It’s built in a Chrome OS-like configuration (simplified at places to avoid distracting from the important parts), so it has three CBFS regions, and several data regions for its own purpose (similar to GBB, FWID, VPD, …). After the regions are filled, one data region must be post-processed to contain signatures to enable verifying other regions.
Chipset manifest ================ # A region called IFD, starting at 0, ending at 4K region IFD: 0 4K # Add the specified file “raw” into the region. # If the file is smaller than the region, put it at the bottom and fill up # with 0xff raw IFD: build/ifd.bin align=bottom empty=0xff # Call the postprocessor on the data that ends up in IFD (in this example it # might lock the IFD) postprocess IFD: util/ifdprocess -l # a region called ME, starting at 4K, ending at 2M region ME: 4K 2M raw ME: 3rdparty/blobs/soc/intel/xanadu/me.bin align=bottom empty=0x00 # a region called BIOS, starting at 2M, filling up the free space # filling up fails (build error) if two regions are requested to fill up # against each other region BIOS: 2M * # This would define a region that covers the last 4K of flash. # The BIOS region specified above will end right before it instead of # expanding to end of flash # region AUX: -4K -0 # specify the tool that post-processes the entire image. postprocess image: util/intelchksum/intelchksum.sh coreboot manifest ================= # declare that build/verstage.elf belongs into the group ‘verstage’ # these groups are later referred to by the “cbfs” command. group verstage: build/verstage.elf stage xip name=fallback/verstage group romstage: build/romstage.elf stage xip name=fallback/romstage group ramstage: build/ramstage.elf stage name=fallback/ramstage compression=lzma group ramstage: build/dsdt.aml compression=lzma boot method manifest ==================== # Define RO as region inside BIOS, covering the upper half of the image. # It’s a build error if the result crosses outside BIOS. # math expressions are wrapped with ( ), # and mentions of regions therein always refer to their size subregion BIOS RO: ( image / 2 ) -0 # Define RW to cover the rest of BIOS. # The order of RW and RO doesn’t matter except to keep comments clearer. # Dynamic items like RW (“*”) will be sized to fill unused space after # everything else is placed. subregion BIOS RW: 0 * # It may be necessary to separate the RO/RW definition into another manifest # file # that defines the RO configuration of the flash # Some more subregions, with dynamically calculated sizes subregion RW RW_A: 0 ( RW / 2 ) subregion RW RW_B: * -0 subregion RW_A FW_MAIN_A: RW_A * -0 subregion RW_A VBLOCK_A: 0 64K # foo +bar specifies start + size, not (start, end) # also, start is given as “the end of VBLOCK_A” # (while using a region in the “end” field means “start of region”) subregion RW_A FWID_A: VBLOCK_A +64 # To make the example not too verbose, RO only has the CBFS region subregion RO BOOTSTUB: 0 * # Postprocess the data that ends up in VBLOCK_A, # passing the listed regions as additional arguments. # Circular dependencies are build errors. postprocess VBLOCK_A(FW_MAIN_A): signtool # binding files to regions indirectly through groups cbfs BOOTSTUB: verstage, romstage, ramstage, payload cbfs FW_MAIN_A: romstage, ramstage, payload # defining defaults: unless overridden, in all regions that use CBFS (“*”), # we want all files to come with SHA256 hashes. # Wildcard defaults have lower priority than specific defaults. # Other conflicts lead to a build error. cbfsdefaults *: hash=sha3 payload manifest ================ group payload: payload.elf payload group payload: bootscreen.jpg name=splashscreen.jpg type=splashscreen EC firmware manifest ==================== # overrides the cbfsdefault above group payload: ecrw.bin name=ecrw hash=sha256 group payload: pdrw.bin name=pdrw hash=sha256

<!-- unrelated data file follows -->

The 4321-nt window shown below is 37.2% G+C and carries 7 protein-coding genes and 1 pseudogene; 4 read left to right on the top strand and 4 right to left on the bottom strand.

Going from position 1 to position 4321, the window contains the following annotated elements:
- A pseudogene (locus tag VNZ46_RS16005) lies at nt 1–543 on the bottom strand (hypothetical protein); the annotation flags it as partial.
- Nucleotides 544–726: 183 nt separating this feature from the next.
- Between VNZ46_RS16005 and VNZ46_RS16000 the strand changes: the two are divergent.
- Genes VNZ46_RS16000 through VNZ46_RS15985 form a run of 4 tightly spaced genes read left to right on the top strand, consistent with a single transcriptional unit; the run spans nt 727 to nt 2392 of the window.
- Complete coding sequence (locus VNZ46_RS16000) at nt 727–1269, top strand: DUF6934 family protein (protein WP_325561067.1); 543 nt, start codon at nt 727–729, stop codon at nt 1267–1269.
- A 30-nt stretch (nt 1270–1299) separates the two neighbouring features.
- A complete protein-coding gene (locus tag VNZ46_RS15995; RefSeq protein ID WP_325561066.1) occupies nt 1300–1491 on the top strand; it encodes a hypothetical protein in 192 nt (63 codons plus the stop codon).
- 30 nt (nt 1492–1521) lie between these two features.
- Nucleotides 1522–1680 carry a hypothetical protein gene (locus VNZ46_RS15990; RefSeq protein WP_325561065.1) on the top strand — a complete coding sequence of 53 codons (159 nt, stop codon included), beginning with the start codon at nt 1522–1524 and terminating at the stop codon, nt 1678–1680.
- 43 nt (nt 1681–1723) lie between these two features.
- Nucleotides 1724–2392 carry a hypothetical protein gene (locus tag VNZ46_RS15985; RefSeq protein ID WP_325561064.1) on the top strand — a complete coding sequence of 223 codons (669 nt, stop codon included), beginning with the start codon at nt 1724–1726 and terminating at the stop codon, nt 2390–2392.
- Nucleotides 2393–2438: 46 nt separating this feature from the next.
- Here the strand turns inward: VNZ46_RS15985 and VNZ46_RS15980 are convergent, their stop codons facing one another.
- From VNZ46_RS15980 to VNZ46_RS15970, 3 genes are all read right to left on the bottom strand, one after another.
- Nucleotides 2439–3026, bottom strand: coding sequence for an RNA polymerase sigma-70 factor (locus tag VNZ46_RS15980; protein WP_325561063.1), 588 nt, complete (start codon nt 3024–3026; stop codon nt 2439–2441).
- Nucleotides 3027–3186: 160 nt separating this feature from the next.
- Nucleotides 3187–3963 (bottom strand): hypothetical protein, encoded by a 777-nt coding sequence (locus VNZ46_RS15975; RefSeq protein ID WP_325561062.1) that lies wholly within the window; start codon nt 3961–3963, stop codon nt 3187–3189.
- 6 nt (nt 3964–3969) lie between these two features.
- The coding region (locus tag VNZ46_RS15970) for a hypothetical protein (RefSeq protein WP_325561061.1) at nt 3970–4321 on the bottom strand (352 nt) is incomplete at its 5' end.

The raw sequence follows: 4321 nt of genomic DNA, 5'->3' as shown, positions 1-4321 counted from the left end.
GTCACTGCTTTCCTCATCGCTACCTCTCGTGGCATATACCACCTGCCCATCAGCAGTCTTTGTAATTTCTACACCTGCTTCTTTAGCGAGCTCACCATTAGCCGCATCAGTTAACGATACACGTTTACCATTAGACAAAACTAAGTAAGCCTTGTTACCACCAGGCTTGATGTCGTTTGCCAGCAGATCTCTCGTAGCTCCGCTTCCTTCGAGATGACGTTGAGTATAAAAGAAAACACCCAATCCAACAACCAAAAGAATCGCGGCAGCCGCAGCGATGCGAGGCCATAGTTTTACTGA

The exact BNF is work in progress.
Some parser rules are
- one line per statement
- ‘#’ introduces a command until the end of line
Some processing rules
- When there’s a conflict (eg. two statements on what to do to a region, overlap, anything that can’t be determined), that is a build error.
- the order of statements doesn’t matter, enabling simple addition of more manifests where the need arises.